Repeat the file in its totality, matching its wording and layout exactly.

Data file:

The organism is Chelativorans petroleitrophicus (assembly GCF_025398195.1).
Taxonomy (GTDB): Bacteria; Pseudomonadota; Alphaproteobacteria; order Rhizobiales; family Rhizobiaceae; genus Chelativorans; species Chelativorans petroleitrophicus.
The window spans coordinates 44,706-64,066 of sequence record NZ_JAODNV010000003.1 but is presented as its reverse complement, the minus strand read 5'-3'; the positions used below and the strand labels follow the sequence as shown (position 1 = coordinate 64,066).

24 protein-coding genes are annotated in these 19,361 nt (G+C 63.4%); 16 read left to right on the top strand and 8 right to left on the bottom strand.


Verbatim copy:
The organism is Chelativorans petroleitrophicus (assembly GCF_025398195.1).
Taxonomy (GTDB): Bacteria; Pseudomonadota; Alphaproteobacteria; order Rhizobiales; family Rhizobiaceae; genus Chelativorans; species Chelativorans petroleitrophicus.
The window spans coordinates 44,706-64,066 of sequence record NZ_JAODNV010000003.1 but is presented as its reverse complement, the minus strand read 5'-3'; the positions used below and the strand labels follow the sequence as shown (position 1 = coordinate 64,066).

24 protein-coding genes are annotated in these 19,361 nt (G+C 63.4%); 16 read left to right on the top strand and 8 right to left on the bottom strand.